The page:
Inform. Discuss. Enlighten. Acknowledge. Learn.

Frequently Askedd Questions


What separates IDEAL CAMPUS from other CAMPUS political organizations? Particularly GROUPS like a Political Union, College Republicans, and College Democrats?

The difference between IDEAL and most student run political unions that we have seen, is that we are an organization that promotes the active acquisition of knowledge in order to maintain an informed debate, as opposed to simply opening a forum. Our discussions are focused both on being open-minded and learning new perspectives—we encourage students do listen to learn, and do justice to the arguments and ideas involved. The goal of an IDEAL meeting is not simply to listen to a debate.  We are entering a debate with source-backed information, as opposed to predetermined opinions. Our discussions are part of our search for an unbiased truth.. It does not matter what you believe, just that your beliefs are backed by information, and that you can confidently speak about them and vote on them!

We are non-partisan, non-affiliated. We do not care who you vote for, but rather that you have all the info to make the best decision you can. 


What do I have to do to become a member of IDEAL?

This is a great question! There are a number of ways to get involved with IDEAL. If you are interested in writing for CherryTree, please click here.

If you are interested in collaborating with IDEAL to help you community, please click here.

If you are a high school or college student looking to be a member of your local IDEAL CAMPUS chapter, please click here to see if there is a chapter at your institution. If you do not see one, click here to get in touch with the national office! We would love to help you start one at your institution.


How do I start an IDEAL CHAPTER at my school?

If you are as excited as we are about IDEAL, please use the contact page. You’ll be asked to fill out your name, email, and a brief description of your interest. Make sure to include you institution, city, and state. Also be sure to describe why you are interested in starting an IDEAL Chapter at your school! We look forward to being in touch!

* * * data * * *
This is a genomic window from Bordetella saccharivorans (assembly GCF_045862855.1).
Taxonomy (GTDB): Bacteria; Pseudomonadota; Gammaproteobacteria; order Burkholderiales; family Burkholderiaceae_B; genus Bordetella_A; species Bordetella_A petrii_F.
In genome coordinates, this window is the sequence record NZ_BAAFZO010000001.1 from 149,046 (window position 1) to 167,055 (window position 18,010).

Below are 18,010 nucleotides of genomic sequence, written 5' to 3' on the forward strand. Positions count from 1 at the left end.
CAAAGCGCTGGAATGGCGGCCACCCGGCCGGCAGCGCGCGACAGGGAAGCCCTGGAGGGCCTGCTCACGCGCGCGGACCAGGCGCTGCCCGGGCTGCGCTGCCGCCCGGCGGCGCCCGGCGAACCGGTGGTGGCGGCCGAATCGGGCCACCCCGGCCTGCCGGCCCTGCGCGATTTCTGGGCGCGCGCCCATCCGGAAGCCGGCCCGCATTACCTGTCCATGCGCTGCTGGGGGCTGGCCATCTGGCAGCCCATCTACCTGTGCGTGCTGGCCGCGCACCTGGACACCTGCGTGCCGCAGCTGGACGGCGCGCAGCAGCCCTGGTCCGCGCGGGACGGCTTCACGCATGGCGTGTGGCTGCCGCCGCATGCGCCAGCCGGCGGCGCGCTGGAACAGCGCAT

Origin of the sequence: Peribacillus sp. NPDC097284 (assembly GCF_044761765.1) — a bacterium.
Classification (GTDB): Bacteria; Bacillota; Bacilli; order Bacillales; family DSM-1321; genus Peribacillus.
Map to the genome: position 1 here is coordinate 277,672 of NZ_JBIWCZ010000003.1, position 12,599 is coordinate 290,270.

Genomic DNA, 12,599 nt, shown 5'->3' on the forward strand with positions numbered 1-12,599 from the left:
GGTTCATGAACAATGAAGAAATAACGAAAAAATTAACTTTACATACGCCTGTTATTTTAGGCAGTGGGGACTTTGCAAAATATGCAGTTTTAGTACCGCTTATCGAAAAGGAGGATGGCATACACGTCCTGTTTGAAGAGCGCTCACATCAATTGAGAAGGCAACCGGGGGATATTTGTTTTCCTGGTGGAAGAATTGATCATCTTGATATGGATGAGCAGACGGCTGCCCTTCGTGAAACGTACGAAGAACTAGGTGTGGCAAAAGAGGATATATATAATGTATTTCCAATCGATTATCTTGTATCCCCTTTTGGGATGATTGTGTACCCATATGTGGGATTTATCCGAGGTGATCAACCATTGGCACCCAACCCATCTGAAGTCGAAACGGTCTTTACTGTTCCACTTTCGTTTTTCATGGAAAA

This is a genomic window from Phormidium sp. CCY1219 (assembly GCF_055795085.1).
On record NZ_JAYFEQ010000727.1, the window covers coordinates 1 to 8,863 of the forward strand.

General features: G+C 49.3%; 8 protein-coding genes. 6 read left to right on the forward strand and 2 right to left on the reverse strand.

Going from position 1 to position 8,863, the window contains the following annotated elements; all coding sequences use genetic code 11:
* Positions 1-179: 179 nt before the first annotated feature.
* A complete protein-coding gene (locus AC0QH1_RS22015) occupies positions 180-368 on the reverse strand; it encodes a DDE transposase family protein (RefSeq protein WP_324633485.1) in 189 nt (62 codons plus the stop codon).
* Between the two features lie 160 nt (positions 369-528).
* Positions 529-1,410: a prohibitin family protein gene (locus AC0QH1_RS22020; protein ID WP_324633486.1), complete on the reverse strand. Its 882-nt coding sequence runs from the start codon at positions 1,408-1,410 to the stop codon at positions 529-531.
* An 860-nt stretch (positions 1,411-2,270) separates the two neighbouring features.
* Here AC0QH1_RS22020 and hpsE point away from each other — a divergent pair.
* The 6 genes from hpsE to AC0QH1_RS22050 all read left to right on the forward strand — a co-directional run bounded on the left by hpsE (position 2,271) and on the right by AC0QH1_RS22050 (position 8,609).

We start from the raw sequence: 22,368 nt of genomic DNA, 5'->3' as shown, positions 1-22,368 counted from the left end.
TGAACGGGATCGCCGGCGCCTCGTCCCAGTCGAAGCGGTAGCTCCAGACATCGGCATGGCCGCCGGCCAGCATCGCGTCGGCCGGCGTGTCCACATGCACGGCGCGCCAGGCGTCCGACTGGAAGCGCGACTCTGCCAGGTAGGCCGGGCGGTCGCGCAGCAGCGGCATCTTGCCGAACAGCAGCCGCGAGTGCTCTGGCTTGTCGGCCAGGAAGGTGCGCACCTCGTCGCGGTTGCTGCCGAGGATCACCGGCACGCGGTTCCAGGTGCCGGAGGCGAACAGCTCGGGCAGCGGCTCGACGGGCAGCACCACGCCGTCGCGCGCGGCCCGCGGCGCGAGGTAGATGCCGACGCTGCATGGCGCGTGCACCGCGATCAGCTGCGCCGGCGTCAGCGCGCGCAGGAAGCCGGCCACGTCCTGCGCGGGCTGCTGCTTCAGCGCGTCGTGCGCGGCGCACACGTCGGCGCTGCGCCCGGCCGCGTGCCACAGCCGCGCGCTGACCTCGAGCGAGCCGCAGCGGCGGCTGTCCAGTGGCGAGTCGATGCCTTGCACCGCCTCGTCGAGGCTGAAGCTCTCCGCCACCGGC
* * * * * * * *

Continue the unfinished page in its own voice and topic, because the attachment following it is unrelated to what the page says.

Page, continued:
Is there a difference between high school and college chapters?

Yes, but only slightly. Once you apply to become a chapter, you’ll be given a packet that explains, in detail, everything we do and how we do it. This packet will contain a full constitution. There is one constitution built for college chapters, and another designed for high school chapters, and though the differences are small, they are worth noting. On college campuses, we expect that our students have significantly more access to professors and professionals, and thus we allow college chapters to pursue a larger number and a larger variety of events, and stipulate only two INFOs per semester. The writing requirements for college chapters are also greater, and we expect our college chapters to develop long-term, sustainable COMMUNITY projects with community partners. Our high school chapters, on the other hand, are expected to focus on INFOs (a minimum of four per semester), and work diligently to hone their research and writing skills.

One last thing: Are you asking this question because you’d like to bring your high school chapter to your college campus when you graduate? Don’t sweat it! That transition is easy. You’re already a pro, and you’ll know what to do. Please be in touch during this transition, and we will help make sure you have everything you need to start your next IDEAL chapter.

Speaking of INFOs…what is that?